Health News of 2014-07-18

‘Include sexual reproductive health in post 2015 health agenda’

African Leaders have been advised to ensure that Sexual and Reproductive Health Rights (SRHRs) are fused into the post-2015 world health agenda.

According to Mr Raphael Godlove Ahenu, a human right activist, the group working on the Post-2015 world agenda (Sustainable Development Goals), had sidelined reproductive health issues, which sought the interest and benefits of African countries.

Speaking to the Ghana News Agency (GNA) in an interview in Sunyani on Thursday, Mr Ahenu, Chief Executive Officer of Global Media Foundation (GLOMEF), a rights based media advocacy Non-Governmental Organisation, said though the SRHRs was mentioned under Gender in the post-2015 health agenda, it had been shelved.

“Per the draft report released so far by the group, it is clear that issues concerning SRHRs which include family planning, maternal mortality and essential medicines, were taken out of the health goal,” he said.

Mr Ahenu noted with regret that maternal mortality, diseases, and uncontrolled child birth were great challenges that confronted the African continent, and it would be ungrateful if world leaders sat unconcerned and allowed the SRHRs, which sought to address all these challenges be suspended from the sustainable development goals.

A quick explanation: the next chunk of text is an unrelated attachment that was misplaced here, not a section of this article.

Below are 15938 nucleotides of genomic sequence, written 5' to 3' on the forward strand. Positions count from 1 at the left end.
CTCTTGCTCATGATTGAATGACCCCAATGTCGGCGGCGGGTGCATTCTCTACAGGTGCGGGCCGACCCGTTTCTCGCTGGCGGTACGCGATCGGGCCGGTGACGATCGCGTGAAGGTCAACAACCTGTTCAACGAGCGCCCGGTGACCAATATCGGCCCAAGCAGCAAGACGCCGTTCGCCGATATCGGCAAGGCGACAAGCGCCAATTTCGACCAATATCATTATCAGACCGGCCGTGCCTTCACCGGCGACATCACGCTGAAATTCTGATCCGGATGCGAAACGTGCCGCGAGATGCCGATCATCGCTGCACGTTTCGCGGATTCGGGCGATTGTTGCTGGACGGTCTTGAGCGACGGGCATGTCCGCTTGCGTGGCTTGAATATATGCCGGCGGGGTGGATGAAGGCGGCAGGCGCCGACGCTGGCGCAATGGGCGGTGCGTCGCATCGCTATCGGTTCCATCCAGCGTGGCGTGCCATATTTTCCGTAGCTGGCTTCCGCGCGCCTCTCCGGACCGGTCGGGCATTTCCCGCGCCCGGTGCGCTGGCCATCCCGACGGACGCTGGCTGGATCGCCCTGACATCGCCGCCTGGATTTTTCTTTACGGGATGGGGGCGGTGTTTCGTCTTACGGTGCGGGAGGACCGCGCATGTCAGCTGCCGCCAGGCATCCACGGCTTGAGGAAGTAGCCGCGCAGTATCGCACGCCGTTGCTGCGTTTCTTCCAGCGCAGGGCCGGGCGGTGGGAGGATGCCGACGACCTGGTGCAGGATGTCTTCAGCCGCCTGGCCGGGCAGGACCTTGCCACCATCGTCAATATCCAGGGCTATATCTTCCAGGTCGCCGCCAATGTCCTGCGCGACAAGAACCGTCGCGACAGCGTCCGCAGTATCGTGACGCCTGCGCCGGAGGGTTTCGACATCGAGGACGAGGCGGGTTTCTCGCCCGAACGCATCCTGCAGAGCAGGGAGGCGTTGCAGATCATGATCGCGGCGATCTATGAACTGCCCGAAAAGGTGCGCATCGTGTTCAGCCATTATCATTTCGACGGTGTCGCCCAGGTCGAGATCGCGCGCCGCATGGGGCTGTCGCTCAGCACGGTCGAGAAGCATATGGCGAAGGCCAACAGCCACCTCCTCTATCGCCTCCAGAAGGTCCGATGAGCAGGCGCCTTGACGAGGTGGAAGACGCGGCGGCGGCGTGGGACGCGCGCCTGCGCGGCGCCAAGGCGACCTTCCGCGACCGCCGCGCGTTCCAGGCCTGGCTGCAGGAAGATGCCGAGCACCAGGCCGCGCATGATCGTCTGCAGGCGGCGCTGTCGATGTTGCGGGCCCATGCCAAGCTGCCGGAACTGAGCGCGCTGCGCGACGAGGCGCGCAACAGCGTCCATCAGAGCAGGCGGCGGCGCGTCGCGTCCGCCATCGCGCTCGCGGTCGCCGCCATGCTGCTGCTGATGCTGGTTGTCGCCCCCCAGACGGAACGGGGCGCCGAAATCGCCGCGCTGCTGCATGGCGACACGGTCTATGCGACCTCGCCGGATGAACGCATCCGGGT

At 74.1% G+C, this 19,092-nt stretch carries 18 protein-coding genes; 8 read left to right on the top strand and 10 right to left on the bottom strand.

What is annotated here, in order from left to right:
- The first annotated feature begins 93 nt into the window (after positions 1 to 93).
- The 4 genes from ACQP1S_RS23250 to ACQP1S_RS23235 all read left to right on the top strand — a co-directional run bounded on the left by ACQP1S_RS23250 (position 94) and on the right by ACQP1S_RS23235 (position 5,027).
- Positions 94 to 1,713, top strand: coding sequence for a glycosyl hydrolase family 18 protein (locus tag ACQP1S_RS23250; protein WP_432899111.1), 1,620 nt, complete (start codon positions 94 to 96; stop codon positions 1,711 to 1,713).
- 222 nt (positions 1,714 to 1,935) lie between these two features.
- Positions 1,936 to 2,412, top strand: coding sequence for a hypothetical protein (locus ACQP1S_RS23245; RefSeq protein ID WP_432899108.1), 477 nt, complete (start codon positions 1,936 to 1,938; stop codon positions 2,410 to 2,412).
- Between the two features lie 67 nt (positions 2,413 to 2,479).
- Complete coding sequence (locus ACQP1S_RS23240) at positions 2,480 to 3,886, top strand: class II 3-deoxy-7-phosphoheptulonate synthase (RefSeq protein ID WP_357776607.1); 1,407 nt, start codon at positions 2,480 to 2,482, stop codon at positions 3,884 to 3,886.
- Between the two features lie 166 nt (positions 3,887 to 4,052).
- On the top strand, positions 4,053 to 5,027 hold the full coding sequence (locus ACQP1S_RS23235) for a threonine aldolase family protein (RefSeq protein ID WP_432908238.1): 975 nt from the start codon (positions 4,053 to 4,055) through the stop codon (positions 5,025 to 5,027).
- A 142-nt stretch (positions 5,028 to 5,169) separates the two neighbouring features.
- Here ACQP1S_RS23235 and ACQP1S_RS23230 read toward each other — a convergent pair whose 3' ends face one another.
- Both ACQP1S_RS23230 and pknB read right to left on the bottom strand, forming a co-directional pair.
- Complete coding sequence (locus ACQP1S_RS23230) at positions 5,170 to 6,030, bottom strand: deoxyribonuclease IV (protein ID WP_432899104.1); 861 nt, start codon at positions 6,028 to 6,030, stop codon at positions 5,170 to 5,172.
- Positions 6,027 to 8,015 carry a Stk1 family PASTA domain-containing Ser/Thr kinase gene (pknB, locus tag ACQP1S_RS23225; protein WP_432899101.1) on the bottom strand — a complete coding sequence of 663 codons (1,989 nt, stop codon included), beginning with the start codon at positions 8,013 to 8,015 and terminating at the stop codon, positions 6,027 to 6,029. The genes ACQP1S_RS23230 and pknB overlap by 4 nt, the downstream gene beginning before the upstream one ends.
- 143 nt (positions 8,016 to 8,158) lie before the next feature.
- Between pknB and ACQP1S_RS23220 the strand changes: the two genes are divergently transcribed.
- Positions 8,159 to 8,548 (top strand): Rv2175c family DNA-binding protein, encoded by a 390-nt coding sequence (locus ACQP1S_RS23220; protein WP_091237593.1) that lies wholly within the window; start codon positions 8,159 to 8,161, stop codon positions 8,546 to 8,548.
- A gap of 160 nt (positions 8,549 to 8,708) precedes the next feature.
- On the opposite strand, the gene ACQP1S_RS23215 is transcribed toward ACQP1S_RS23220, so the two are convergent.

He observed that the Millennium Development Goals (MDGs) did not cover the SRHRs and family planning hence most African countries could not achieve MDGs Four and Five.

Mr Ahenu said as a result, funding for family planning dropped drastically in 2001-2002 and contributed to high maternal mortality in that period.

“When the universal access to reproductive health was introduced in 2007 as a target under MDG 5b, there was a slight decrease in maternal mortality and child morbidity,” he added.

Mr Ahenu noted that 222 million women worldwide were denied family planning services and that was why there was the need to fuse SRHRs into the sustainable development goals.

This, he added, would not only improve health outcomes, but also strengthen societies and facilitate rapid economic growth and development.

“The African continent would not benefit if certain changes are not made in the post 2015 agenda,” he cautioned.

Source: GNA
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